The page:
The LoHud Yankees Blog

A New York Yankees blog by Chad Jennings and the staff of The Journal News

Cano steps out of the shadows

Posted by: Peter Abraham - Posted in Misc on Jun 17, 2009 Print This Post Print This Post | Email This Post Email This Post

It’s easy to lose track of Robinson Cano sometimes.

The Yankees have so many star players populating their roster that Cano can go overlooked. Then there nights like last night when you remember that this guy had the ability to be just as good as those star players. Maybe better.

Cano went 4 for 4 and drove in two runs including the game-winner. He also made three or four plays in the field that were outstanding, including one in the eighth inning.

Cano ranged far to his left to track down a ball off the bat of Ryan Zimmerman, turned his body and made a strong throw from an awkward angle to Mark Teixeira.

“That maybe saved us,” said Brian Bruney, who was pitching. “If he doesn’t make that play, they have two guys on and maybe something happens.”

At the plate, Cano smoked a double to center to give the Yankees the lead in the seventh inning. After A-Rod struck out with Teixeira on second, Cano belted a 2-2 pitch over the head of center fielder Elijah Dukes.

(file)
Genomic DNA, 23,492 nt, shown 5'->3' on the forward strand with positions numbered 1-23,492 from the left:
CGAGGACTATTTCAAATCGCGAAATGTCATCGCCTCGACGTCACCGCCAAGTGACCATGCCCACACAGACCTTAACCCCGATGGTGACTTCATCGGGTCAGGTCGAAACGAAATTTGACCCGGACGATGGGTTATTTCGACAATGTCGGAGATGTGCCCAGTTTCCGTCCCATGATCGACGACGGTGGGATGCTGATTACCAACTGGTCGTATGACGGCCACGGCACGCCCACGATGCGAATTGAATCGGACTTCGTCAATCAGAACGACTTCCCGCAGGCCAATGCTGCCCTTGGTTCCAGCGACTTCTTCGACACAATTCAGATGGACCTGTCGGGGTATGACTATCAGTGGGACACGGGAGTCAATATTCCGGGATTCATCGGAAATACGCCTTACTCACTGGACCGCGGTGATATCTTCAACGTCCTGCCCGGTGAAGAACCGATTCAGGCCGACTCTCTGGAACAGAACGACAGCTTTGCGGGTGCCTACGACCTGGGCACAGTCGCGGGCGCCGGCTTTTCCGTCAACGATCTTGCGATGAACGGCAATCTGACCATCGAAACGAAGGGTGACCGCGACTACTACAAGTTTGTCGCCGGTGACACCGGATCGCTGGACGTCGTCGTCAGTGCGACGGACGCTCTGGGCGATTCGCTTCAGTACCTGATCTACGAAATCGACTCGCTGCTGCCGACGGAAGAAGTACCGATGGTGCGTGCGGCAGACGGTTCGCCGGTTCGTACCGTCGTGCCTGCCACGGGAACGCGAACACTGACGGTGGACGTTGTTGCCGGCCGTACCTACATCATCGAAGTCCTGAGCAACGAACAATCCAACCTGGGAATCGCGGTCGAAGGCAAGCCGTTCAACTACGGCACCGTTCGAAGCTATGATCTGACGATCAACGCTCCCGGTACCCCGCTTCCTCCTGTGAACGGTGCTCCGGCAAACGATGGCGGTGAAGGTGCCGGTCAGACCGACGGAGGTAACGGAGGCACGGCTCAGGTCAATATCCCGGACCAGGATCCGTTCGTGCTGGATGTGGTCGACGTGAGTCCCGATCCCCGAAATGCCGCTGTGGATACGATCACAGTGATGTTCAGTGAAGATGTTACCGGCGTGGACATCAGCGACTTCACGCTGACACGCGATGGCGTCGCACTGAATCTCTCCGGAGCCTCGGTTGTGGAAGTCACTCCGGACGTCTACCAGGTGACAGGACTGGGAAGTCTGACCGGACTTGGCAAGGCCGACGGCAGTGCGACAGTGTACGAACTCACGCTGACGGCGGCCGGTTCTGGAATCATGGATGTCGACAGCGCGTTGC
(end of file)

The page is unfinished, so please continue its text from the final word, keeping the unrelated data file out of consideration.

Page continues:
That was a long at-bat for him. Cano had first-pitch singles his first three times up. Cano’s annoys a lot of fans because he lacks patience. He seems to hack at whatever pitch is in the same zip code. But it works for him.

He’s hitting .467 when he puts the first pitch in play and .231 on three-ball counts. For him, patience is not a virtue.

“I just want something in the middle,” Cano said.

Middle inside? Middle away? Middle high?

“Just middle,” he said. “Something I can hit.”

Cano leads the Yankees with a .309 batting average. He’s second in doubles (16) and RBI (41). But a low on-base percentage (.339 thanks to 13 walks in 277 plate appearances) holds down his overall effectiveness. His greatest skill is the ability to put the bat on the ball. It’s also his greatest detriment.

Yogi Berra was the same way. He walked only 44 times in 594 plate appearances in his 1951 MVP season.

Cano is 26 and this would seem to be the time he starts to figure it out and becomes the consistent force the Yankees believe he can be. Every night is not going to be 4 for 4. But if you watched that game last night, you remembered just how good he can be.




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